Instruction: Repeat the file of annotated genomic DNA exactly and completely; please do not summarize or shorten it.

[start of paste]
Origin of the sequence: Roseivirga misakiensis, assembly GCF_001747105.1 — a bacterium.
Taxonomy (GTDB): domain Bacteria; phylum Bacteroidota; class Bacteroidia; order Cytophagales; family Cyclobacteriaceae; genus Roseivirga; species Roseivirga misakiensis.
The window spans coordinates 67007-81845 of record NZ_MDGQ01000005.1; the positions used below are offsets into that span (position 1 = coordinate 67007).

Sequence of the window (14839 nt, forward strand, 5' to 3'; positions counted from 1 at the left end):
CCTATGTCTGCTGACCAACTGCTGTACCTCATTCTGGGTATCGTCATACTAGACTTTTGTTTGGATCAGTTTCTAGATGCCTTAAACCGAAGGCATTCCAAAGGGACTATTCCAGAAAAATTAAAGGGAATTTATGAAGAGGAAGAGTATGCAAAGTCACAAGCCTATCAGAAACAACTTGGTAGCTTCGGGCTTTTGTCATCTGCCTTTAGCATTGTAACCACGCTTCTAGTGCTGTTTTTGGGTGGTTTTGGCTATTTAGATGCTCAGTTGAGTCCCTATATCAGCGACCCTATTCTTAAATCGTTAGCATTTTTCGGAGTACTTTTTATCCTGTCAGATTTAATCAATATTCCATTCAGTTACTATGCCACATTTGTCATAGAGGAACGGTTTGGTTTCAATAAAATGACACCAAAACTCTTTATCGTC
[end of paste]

Origin of the sequence: Roseivirga misakiensis, assembly GCF_001747105.1 — a bacterium.
Taxonomy (GTDB): domain Bacteria; phylum Bacteroidota; class Bacteroidia; order Cytophagales; family Cyclobacteriaceae; genus Roseivirga; species Roseivirga misakiensis.
The window spans coordinates 67007-81845 of record NZ_MDGQ01000005.1; the positions used below are offsets into that span (position 1 = coordinate 67007).

Sequence of the window (14839 nt, forward strand, 5' to 3'; positions counted from 1 at the left end):
CCTATGTCTGCTGACCAACTGCTGTACCTCATTCTGGGTATCGTCATACTAGACTTTTGTTTGGATCAGTTTCTAGATGCCTTAAACCGAAGGCATTCCAAAGGGACTATTCCAGAAAAATTAAAGGGAATTTATGAAGAGGAAGAGTATGCAAAGTCACAAGCCTATCAGAAACAACTTGGTAGCTTCGGGCTTTTGTCATCTGCCTTTAGCATTGTAACCACGCTTCTAGTGCTGTTTTTGGGTGGTTTTGGCTATTTAGATGCTCAGTTGAGTCCCTATATCAGCGACCCTATTCTTAAATCGTTAGCATTTTTCGGAGTACTTTTTATCCTGTCAGATTTAATCAATATTCCATTCAGTTACTATGCCACATTTGTCATAGAGGAACGGTTTGGTTTCAATAAAATGACACCAAAACTCTTTATCGTC